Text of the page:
Subsistence Level

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Subsistence Level


a socioeconomic category referring to the minimal means of subsistence physically necessary to maintain the life activity of the working people and reproduce their labor power.

Under capitalism, the subsistence level is directly linked with the value of labor power, which is a commodity. In analyzing the value of labor power, K. Marx emphasized that its lowest limits are regulated by certain objective factors, which make it necessary to provide the worker with a minimum of the means of subsistence. Anything less than this minimal level would make the reproduction of labor power impossible. Marx observed: “The minimum value of labor power is determined by the value of the commodities, without the daily supply of which the laborer cannot renew his vital energy, and consequently, by the value of those means of subsistence that are physically indispensable. If the price of labor power falls to this minimum, it falls below its value, since under such circumstances it [labor power] can be maintained and developed only in a crippled state” (K. Marx and F. Engels, Soch, 2nd ed., vol. 23, pp. 183–84). In Wages, Price, and Profit, Marx wrote: “The value of labor power is formed by two elements: the one merely physical, the other historical or social. Its ultimate limit is determined by the physical element; that is to say, to maintain and reproduce itself, to perpetuate its physical existence, the working class must receive the necessaries absolutely indispensable for living and multiplying” (ibid., vol. 16, p. 150).

As a result of the operation of the fundamental economic law of capitalism and other objective laws, in bourgeois society wages have a tendency to fall to the level that guarantees only the subsistence level. However, this trend is counteracted by objective and subjective factors associated with technological progress and the struggle of the working class. Consequently, the working people win increases in their nominal wages, but these increases are often completely swallowed up by the rising cost of living and by inflation (see). On the whole, wages are not sufficient to satisfy all the historically shaped needs of the working people, which grow (increase) objectively as society develops, especially under the conditions of the modern scientific and technological revolution (seeINCREASING REQUIREMENTS, LAW OF).

In each capitalist country, various government departments and scientific organizations calculate standard consumption budgets for families of a certain size, including subsistence budgets (seeBUDGET SURVEY). In 1972 the results of research on the social composition of the population were published in the USA. The research was conducted jointly by the Bureau of Labor Statistics and several American universities and private research organizations. In the USA the “poverty level” (that is, the subsistence level) is defined as an annual family income of $3,700. Based on this definition, the official American statistical bureau and research groups at the Universities of Pennsylvania and Michigan calculated that in 1970, 13.3 percent of the US population fell below the poverty level (21.2 million inhabitants, or 25.6 million, according to later estimates).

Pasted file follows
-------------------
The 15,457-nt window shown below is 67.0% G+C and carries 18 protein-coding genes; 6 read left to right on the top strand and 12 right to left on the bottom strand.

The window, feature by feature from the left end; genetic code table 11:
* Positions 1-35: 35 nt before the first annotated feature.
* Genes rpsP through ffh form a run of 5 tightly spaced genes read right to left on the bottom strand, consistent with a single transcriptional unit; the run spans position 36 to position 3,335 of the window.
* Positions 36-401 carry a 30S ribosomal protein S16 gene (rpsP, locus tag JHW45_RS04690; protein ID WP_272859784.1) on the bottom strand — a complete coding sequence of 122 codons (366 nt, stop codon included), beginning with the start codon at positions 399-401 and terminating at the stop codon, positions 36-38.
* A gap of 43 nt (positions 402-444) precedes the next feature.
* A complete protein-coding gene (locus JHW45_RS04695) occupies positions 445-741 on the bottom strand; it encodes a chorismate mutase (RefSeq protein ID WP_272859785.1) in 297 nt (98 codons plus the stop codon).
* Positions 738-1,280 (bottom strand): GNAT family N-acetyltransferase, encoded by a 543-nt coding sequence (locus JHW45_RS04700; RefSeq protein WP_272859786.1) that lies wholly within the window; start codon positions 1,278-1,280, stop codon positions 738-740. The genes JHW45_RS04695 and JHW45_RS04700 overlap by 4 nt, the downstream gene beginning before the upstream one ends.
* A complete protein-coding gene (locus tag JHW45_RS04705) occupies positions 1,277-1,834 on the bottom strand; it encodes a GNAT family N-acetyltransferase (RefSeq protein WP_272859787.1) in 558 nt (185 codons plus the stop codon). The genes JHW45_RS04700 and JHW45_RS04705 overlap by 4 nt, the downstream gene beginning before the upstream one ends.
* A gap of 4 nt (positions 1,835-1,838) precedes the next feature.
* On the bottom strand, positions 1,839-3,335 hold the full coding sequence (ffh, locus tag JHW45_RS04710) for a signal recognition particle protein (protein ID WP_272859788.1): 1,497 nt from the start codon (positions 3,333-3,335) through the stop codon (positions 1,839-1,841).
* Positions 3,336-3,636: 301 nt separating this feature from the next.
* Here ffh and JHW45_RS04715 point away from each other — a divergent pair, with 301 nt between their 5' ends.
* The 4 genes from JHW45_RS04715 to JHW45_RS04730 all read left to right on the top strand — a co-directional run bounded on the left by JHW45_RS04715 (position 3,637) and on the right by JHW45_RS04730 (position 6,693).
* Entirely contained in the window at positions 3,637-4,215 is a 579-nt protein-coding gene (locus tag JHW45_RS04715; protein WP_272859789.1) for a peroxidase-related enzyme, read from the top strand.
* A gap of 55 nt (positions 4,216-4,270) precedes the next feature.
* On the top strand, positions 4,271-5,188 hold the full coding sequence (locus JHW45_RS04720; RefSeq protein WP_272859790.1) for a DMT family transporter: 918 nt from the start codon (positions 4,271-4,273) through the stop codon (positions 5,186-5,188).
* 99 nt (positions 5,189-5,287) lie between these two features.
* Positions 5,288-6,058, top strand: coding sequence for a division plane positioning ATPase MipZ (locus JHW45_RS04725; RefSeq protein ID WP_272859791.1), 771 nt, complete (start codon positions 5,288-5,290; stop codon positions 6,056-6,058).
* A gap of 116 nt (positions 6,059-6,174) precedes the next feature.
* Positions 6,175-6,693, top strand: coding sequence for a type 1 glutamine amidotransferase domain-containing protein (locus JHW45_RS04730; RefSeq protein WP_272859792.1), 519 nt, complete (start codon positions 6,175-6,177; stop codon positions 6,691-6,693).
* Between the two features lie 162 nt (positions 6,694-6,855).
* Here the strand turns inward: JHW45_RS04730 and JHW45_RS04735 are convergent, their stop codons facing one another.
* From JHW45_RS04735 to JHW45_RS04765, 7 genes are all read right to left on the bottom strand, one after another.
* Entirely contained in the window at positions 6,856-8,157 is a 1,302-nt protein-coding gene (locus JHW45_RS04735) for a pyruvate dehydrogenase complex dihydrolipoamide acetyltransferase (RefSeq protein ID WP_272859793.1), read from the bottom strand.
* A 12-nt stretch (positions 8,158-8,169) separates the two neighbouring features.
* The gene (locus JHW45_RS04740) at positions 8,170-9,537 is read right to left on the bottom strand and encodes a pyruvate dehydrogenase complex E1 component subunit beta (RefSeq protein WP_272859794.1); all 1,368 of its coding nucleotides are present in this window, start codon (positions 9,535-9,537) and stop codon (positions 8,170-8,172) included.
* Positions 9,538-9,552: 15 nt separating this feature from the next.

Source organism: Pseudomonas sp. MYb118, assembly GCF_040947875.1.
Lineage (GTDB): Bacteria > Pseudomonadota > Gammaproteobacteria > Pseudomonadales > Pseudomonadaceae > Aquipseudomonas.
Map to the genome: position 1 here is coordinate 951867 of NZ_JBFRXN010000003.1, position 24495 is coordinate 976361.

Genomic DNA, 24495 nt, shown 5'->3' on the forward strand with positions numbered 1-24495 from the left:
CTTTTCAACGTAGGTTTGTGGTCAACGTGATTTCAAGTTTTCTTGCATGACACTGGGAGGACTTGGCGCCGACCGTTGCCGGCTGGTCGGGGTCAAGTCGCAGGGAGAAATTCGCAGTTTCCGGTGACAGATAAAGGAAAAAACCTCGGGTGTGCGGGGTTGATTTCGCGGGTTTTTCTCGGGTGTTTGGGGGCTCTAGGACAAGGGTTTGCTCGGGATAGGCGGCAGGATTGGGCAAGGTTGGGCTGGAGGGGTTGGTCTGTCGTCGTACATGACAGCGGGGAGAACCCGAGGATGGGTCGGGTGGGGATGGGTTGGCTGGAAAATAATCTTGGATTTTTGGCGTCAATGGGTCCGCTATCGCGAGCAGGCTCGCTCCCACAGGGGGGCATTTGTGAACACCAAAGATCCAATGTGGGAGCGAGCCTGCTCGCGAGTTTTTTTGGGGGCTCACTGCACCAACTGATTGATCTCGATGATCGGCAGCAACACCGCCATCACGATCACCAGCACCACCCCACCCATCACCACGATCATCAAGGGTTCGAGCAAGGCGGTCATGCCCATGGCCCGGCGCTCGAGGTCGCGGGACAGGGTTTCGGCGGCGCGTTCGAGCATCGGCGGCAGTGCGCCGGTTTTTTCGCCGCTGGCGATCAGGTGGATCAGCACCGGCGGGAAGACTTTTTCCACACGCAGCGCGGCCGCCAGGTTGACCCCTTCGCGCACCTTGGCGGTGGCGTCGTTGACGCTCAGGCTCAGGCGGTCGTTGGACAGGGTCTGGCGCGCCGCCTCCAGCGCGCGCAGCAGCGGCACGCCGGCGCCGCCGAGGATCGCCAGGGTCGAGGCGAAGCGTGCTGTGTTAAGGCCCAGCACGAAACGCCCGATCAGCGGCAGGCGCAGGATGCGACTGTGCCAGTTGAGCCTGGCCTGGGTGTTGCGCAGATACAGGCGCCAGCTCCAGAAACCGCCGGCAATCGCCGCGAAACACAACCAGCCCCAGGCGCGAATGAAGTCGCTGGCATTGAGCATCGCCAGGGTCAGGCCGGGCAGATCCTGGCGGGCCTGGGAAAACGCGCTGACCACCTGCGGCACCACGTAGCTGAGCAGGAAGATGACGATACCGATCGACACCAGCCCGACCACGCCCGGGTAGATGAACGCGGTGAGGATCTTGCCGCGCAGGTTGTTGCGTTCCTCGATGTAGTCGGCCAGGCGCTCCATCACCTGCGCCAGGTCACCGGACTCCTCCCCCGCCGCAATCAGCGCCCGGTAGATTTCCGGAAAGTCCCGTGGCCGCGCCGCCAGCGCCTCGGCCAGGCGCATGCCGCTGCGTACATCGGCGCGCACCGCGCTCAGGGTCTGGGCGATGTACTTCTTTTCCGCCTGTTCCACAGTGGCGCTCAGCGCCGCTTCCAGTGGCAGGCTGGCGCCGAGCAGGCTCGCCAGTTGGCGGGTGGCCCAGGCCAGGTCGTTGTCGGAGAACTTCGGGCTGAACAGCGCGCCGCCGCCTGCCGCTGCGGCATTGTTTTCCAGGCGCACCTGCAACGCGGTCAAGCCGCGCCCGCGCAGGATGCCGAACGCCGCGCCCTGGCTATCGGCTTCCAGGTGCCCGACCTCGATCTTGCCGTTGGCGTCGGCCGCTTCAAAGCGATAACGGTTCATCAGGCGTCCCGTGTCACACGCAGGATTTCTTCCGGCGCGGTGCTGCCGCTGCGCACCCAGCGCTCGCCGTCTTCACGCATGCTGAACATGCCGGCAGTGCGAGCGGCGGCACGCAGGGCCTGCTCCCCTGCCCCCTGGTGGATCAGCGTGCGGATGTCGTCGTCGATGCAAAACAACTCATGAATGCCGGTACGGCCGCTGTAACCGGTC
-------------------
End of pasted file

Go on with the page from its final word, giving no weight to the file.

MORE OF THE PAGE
In socialist society the category of the subsistence level, as the value of the means of subsistence physically necessary for the workers’ survival, cannot serve as the criterion even for the minimal level of a person’s material well-being. Under socialism, the rate of increase in the standard of living is determined by the existing productive forces and by the necessity for the comprehensive development of every member of society.

Guaranteeing the subsistence level for all the working people in the USSR was one of the most important tasks during the period of transition from capitalism to socialism, especially during the early years of Soviet power. For example, Article 58 of the 1918 Code of Labor Laws states: “The amount of remuneration determined by the statute on wage scales cannot in any case be less than the subsistence level established by the People’s Commissariat for Labor for the population of each locality of the RSFSR.” In a socialist society with an adequate material and technical basis, the minimal limits for supporting and reproducing the vital activity of the working people are substantially raised, and they characterize the standard of living required for the normal reproduction of labor power and for the development of the individual.


Strumilin, S. G. Problemy ekonomiki truda. Moscow, 1957.
Aganbegian, A. G., and V. F. Maier. Zarabotnaia plata v SSSR. (Nekotorye voprosy teorii i praktiki). Moscow, 1959.
Sarkisian, G. S., and N. P. Kuznetsova. Potrebnosti i sem’i. Moscow, 1967.


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